<![if !vml]><![endif]> An agreement for Woodside to transfer to Phillips Petroleum a 16.39% interest in the Greater Sunrise fields in exchange for payment of Woodside’s capital costs for developing Sunrise Permit NT/RL2 to the value of US$176 million, escalated at 10% nominal per year. Woodside’s remaining interest in Greater Sunrise is 33.44%;
<![if !vml]><![endif]> A Letter of Intent between Phillips and El Paso which was intended to result in the supply of 4.8 million tonnes of LNG per year from an onshore LNG plant in Darwin using Greater Sunrise gas; and
<![if !vml]><![endif]> Subsurface studies and technical work to optimise Sunrise offshore facilities.
In the second-half of 2001, a new LNG development option, with the potential to enhance project economics compared to the onshore LNG plant concept, emerged based on floating LNG technology developed by Shell Global Solutions International.
By year-end, floating LNG was established as the preferred LNG development option and Woodside, as the upstream operator of the Sunrise Venture, was continuing to pursue alignment of the participants on a number of technical and commercial issues. Technical work on the Sunrise gas project is now focused on gas development options for a floating LNG development, including a decision on whether a well-head platform or subsea development would be utilised together with preliminary design work.
In parallel, Shell is progressing technical work on a floating LNG production facility, including preliminary design work.
Subject to satisfactory progress with commercial negotiations and technical work, Woodside expects both the selected gas development option and the floating LNG facility to enter the basis of design and front-end engineering phase by mid-2002. A final investment decision is envisaged in the third-quarter of 2003 and the start-up of LNG production is targeted for 2007.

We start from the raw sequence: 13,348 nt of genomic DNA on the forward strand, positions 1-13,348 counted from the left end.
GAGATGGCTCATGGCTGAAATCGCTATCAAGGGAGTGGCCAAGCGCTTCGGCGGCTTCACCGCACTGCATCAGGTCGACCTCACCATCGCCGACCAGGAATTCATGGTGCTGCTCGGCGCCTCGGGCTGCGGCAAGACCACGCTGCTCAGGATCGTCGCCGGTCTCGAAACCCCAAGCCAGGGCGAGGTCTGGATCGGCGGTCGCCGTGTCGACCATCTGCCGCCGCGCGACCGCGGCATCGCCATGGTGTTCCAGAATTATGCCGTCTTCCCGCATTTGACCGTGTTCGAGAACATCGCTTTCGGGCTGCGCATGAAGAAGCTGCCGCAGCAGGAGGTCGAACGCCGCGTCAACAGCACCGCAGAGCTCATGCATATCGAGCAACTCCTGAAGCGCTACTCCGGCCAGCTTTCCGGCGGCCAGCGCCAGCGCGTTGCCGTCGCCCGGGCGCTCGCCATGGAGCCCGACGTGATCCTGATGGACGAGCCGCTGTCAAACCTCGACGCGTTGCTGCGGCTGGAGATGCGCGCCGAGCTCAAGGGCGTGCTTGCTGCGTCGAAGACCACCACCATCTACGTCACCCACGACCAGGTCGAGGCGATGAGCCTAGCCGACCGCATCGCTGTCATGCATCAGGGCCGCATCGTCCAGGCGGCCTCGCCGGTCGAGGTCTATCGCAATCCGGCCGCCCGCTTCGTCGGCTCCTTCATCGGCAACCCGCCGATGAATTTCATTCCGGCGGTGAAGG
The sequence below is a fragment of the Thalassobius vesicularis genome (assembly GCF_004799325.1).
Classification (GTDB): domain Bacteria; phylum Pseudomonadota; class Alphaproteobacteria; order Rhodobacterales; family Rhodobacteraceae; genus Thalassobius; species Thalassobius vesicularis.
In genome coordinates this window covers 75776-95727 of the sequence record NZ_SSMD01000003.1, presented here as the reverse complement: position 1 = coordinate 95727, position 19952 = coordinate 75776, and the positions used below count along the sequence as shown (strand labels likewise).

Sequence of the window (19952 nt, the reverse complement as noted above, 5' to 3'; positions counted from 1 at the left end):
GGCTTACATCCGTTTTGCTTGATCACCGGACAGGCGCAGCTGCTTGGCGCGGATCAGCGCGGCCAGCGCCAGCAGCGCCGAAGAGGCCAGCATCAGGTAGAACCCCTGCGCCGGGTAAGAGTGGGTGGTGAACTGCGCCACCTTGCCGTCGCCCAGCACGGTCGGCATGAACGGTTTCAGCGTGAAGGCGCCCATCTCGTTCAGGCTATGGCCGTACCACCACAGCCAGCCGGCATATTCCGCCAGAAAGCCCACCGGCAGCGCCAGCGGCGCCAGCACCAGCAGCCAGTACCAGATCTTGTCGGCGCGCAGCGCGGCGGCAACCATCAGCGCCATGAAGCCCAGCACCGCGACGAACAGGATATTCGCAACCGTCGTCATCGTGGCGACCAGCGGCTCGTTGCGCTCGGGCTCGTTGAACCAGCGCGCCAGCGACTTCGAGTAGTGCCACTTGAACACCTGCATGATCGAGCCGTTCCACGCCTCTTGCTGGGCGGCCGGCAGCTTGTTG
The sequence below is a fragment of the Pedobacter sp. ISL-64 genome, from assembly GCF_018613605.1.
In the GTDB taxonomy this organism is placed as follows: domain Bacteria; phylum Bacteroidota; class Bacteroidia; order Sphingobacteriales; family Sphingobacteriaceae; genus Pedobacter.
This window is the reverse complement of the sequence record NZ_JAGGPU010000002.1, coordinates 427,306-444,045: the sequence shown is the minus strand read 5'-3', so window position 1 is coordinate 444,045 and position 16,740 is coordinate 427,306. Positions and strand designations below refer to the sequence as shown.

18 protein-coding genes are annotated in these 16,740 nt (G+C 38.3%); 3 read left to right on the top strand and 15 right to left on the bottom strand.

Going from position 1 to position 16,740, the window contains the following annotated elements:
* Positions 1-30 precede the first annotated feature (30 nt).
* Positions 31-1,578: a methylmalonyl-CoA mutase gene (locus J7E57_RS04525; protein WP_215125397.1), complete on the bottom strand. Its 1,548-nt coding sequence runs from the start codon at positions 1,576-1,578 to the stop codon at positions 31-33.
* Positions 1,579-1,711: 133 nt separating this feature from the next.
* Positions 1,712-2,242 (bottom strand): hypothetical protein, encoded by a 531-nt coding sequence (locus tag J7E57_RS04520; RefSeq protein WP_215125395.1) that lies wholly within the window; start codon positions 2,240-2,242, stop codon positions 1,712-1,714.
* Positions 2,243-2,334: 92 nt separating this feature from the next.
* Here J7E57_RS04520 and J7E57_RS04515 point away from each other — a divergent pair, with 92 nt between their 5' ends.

The focus of LNG marketing efforts also changed during 2001.The increased confidence in floating LNG technology has resulted in a new customer, Shell Western (a subsidiary of Shell) emerging in place of El Paso as the Sunrise Venture’s most likely major LNG customer, with Sunrise Joint Venture participant, Osaka Gas, also being a potential buyer.
Timor Sea Domestic Gas
During 2001, discussions continued with potential domestic gas customers in the Northern Territory and eastern states including Methanex, the Northern Territory Power and Water Authority, QNI’s Yabulu nickel and cobalt refinery located in Townsville as well as other electricity generators and mineral processors located in the region. However, in the latter part of the year, it became apparent that LNG represented the only opportunity for the development for the Greater Sunrise gas resources.